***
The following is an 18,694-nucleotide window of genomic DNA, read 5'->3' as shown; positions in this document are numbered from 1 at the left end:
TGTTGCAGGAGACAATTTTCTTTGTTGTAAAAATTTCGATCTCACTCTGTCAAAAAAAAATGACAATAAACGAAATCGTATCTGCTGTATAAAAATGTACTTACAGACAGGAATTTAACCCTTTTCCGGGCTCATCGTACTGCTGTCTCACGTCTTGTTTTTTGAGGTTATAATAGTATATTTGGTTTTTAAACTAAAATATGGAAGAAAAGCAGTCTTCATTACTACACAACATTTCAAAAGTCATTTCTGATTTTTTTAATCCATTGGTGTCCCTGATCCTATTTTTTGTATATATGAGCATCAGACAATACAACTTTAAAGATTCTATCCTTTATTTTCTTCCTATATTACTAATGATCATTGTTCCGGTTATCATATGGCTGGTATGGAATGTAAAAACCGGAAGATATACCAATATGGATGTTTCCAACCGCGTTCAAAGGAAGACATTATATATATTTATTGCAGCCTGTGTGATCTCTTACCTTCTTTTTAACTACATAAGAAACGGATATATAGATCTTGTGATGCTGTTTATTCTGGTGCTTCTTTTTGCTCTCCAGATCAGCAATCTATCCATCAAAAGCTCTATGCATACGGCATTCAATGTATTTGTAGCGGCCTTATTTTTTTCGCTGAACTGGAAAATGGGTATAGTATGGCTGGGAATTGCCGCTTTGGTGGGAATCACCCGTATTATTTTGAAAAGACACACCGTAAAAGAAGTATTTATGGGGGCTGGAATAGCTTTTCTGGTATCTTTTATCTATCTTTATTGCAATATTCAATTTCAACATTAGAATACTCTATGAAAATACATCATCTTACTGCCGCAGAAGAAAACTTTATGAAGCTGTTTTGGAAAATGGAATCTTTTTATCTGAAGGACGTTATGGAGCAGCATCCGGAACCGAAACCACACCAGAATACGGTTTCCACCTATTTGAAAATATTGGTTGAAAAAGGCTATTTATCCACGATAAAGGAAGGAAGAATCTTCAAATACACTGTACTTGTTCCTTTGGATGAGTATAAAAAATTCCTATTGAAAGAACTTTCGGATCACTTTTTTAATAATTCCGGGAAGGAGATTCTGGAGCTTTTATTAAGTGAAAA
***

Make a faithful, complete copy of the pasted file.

The following is an 18,694-nucleotide window of genomic DNA, read 5'->3' as shown; positions in this document are numbered from 1 at the left end:
TGTTGCAGGAGACAATTTTCTTTGTTGTAAAAATTTCGATCTCACTCTGTCAAAAAAAAATGACAATAAACGAAATCGTATCTGCTGTATAAAAATGTACTTACAGACAGGAATTTAACCCTTTTCCGGGCTCATCGTACTGCTGTCTCACGTCTTGTTTTTTGAGGTTATAATAGTATATTTGGTTTTTAAACTAAAATATGGAAGAAAAGCAGTCTTCATTACTACACAACATTTCAAAAGTCATTTCTGATTTTTTTAATCCATTGGTGTCCCTGATCCTATTTTTTGTATATATGAGCATCAGACAATACAACTTTAAAGATTCTATCCTTTATTTTCTTCCTATATTACTAATGATCATTGTTCCGGTTATCATATGGCTGGTATGGAATGTAAAAACCGGAAGATATACCAATATGGATGTTTCCAACCGCGTTCAAAGGAAGACATTATATATATTTATTGCAGCCTGTGTGATCTCTTACCTTCTTTTTAACTACATAAGAAACGGATATATAGATCTTGTGATGCTGTTTATTCTGGTGCTTCTTTTTGCTCTCCAGATCAGCAATCTATCCATCAAAAGCTCTATGCATACGGCATTCAATGTATTTGTAGCGGCCTTATTTTTTTCGCTGAACTGGAAAATGGGTATAGTATGGCTGGGAATTGCCGCTTTGGTGGGAATCACCCGTATTATTTTGAAAAGACACACCGTAAAAGAAGTATTTATGGGGGCTGGAATAGCTTTTCTGGTATCTTTTATCTATCTTTATTGCAATATTCAATTTCAACATTAGAATACTCTATGAAAATACATCATCTTACTGCCGCAGAAGAAAACTTTATGAAGCTGTTTTGGAAAATGGAATCTTTTTATCTGAAGGACGTTATGGAGCAGCATCCGGAACCGAAACCACACCAGAATACGGTTTCCACCTATTTGAAAATATTGGTTGAAAAAGGCTATTTATCCACGATAAAGGAAGGAAGAATCTTCAAATACACTGTACTTGTTCCTTTGGATGAGTATAAAAAATTCCTATTGAAAGAACTTTCGGATCACTTTTTTAATAATTCCGGGAAGGAGATTCTGGAGCTTTTATTAAGTGAAAA